Wednesday, July 08, 2009

I love the smell of yoghurt in the morning

It works like this: when I return to the B+B in the evening I am presented with a small jug of fresh milk with which to make whatever teas and coffees I might desire. Of course the weather has been warm which means that, by morning, the milk has gone off. Not that I'm bothered, if it was only slightly off I'd use it anyway, if too far gone I'll take my coffee without.

It had not been especially hot in the night and I was expecting something drinkable - but it wouldn't even pour. Solid. Yoghurt. The temperature must have been perfect.


I had a good old hack at Tec last night, and this occurred to me:

A recent blog by Jez commented on a discussion between him and another writer; gentle reader, I was that other writer. I am known for asking awkward questions. Anyway one of the areas we went over, in relation to "confident" writing, was scene transitions - not the scenes themselves but the pattern they form moving from one to the next.

For me this is critically important, if the scenes don't flow right it feels wrong and I can actually stop right there, unable to move forward until I fix the problem. (Usually something wrong with the previous scene, or my choice of next scene is wrong.)

As I trundled through the script of Tec only 6 pages in I realised there was a scene missing. In retrospect I recalled that I hadn't been entirely happy with the sequence, and when I read it through it stood out like a sore thumb.

The issue was one of passing time. The events of one day being followed by the events of the following day but there was absolutely no way the audience could know that it actually was the following day.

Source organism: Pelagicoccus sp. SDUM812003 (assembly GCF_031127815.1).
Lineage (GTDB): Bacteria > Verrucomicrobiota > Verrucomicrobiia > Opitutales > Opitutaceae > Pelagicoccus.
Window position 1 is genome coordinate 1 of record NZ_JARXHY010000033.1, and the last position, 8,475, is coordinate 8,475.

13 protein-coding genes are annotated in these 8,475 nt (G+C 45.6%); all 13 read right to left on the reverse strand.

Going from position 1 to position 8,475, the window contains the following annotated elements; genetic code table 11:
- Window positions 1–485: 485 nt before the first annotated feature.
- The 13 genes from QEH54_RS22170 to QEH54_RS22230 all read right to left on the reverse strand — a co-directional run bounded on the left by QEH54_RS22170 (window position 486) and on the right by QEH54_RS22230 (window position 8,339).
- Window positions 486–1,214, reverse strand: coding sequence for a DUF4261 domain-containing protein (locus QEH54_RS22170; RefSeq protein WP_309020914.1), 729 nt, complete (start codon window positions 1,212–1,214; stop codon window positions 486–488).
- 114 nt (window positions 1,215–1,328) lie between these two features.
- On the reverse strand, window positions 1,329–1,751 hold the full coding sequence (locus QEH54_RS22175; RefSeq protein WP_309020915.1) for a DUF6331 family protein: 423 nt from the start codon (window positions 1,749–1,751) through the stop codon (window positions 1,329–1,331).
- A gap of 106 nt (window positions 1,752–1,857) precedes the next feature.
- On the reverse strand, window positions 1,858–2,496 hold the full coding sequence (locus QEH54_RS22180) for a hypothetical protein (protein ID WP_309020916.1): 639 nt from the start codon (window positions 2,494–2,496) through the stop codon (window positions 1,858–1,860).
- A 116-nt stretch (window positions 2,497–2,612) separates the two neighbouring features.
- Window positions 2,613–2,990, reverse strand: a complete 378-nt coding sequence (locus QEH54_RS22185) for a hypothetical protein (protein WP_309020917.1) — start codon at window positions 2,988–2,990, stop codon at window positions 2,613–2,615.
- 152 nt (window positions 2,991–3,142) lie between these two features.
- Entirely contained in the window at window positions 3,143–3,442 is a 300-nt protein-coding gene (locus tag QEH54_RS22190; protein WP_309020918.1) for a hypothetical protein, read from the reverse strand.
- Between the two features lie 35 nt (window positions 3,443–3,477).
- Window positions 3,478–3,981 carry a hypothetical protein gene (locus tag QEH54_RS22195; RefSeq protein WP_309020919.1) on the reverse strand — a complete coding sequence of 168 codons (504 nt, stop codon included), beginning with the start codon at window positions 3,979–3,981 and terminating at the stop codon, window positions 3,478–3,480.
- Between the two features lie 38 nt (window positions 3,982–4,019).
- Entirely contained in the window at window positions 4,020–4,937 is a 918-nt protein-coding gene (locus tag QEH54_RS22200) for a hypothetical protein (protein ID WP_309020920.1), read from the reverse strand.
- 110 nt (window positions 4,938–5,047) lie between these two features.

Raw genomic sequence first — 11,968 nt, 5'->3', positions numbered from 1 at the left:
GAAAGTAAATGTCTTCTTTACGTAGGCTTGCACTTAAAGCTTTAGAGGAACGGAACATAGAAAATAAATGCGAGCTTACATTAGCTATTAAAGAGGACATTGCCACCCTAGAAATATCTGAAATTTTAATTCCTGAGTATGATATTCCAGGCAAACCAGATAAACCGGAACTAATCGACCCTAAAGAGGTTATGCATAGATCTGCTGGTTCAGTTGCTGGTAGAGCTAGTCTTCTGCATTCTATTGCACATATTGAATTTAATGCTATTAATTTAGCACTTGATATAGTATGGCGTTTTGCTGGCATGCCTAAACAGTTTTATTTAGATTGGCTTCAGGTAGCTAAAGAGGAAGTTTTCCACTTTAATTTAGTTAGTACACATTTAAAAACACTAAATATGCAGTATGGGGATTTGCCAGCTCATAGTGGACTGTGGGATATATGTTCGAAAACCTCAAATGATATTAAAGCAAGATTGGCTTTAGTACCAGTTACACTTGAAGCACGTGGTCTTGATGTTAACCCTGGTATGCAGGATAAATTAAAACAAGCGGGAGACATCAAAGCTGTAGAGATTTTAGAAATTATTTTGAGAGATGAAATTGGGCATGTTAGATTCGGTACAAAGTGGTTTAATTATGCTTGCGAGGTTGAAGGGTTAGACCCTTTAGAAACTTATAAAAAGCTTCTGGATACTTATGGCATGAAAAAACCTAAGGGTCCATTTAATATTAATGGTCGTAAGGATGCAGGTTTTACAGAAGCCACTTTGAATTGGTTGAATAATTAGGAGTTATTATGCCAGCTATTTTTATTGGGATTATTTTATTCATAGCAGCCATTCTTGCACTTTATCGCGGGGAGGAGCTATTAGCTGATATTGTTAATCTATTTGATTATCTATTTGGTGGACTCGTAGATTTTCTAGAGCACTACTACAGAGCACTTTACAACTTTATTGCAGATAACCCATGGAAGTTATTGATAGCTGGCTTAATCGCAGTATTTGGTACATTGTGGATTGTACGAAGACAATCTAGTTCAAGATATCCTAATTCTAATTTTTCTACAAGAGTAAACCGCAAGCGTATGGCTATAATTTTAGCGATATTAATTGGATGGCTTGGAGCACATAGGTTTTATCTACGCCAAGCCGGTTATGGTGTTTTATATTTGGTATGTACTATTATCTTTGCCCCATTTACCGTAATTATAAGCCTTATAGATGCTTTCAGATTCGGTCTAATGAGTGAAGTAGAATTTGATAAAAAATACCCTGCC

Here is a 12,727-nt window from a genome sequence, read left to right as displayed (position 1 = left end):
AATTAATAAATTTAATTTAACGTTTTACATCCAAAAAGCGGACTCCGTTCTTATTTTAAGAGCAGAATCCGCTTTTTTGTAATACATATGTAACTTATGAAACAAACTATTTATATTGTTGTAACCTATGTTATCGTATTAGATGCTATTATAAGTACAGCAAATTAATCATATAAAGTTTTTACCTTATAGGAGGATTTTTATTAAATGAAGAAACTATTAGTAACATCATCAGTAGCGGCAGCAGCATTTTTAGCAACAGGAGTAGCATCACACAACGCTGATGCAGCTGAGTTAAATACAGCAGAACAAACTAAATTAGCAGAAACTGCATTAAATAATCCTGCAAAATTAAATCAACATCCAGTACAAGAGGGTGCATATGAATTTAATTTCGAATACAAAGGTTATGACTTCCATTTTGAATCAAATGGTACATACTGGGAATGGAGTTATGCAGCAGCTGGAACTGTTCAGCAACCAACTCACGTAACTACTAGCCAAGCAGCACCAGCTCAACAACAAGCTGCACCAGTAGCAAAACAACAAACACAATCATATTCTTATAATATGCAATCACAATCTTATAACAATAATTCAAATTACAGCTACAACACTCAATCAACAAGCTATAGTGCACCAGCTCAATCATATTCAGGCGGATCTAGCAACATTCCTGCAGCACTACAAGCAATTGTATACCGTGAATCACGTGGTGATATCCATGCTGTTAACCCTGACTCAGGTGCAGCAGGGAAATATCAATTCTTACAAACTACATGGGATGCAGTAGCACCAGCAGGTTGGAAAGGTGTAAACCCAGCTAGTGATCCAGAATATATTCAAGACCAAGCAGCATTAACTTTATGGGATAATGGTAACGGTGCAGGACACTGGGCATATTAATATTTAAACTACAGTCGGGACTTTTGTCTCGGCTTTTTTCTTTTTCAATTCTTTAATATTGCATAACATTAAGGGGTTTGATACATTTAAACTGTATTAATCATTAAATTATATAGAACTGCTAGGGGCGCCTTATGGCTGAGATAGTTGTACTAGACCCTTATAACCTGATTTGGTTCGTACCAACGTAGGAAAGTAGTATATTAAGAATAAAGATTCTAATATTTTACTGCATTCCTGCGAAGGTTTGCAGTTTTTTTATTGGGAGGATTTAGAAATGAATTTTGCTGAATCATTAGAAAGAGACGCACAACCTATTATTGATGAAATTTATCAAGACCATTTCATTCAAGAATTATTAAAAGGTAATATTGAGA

The scene that I had known was needed was one that firmly established that a night had passed. Not necessarily a very long scene (one minute max), just enough to establish a location used in the future, a character connected with it, the protagonist's relationship to it and the passage of time.

I'll write that tonight. And continue implementing the red-pen massacre.

What's on the turntable? "Hejira" by Joni Mitchell from "Hejira"


Yehudah Jez Freedman said...

Shhhh. Secret

Sofluid said...

I'm having a similar problem myself at the moment with an un-established day change.

My red pen hovered over the area and started circling madly like a dowsing rod.

Think it was trying to tell me to add a scene, but can't be sure...


laurence timms said...

Ha! Too late, Mr Freedman. I now have your screenwriting knowledge. Power is mine. Etc.

Glad to hear you're getting on so well with Tec. I finally beat the opening scene of Magick into submission at half past four this afternoon.

Now...nothing can stop me. Insert manic laughter here.

Word Verification: whifter. One who passes wind surreptitiously and then makes dramatic bodily movements so as to distribute the odour.

Adaddinsane said...

Jez, how is it you are posting while the mighty Torchwood is on?

I love this format - a five hour SF action thriller written by the best - life is good.

Trust the pen, Michelle, trust the pen.

Hey Mr Timms, whifter eh? There's a lot of it about. Especially round here - it's the dog I tell you.

Yehudah Jez Freedman said...

Simple - digi box. I write best in the evening so had dinner, watched Masterchef and then went back to the computer! I'll watch it in the morning when my brain is still waking up. (But am loving it so far.)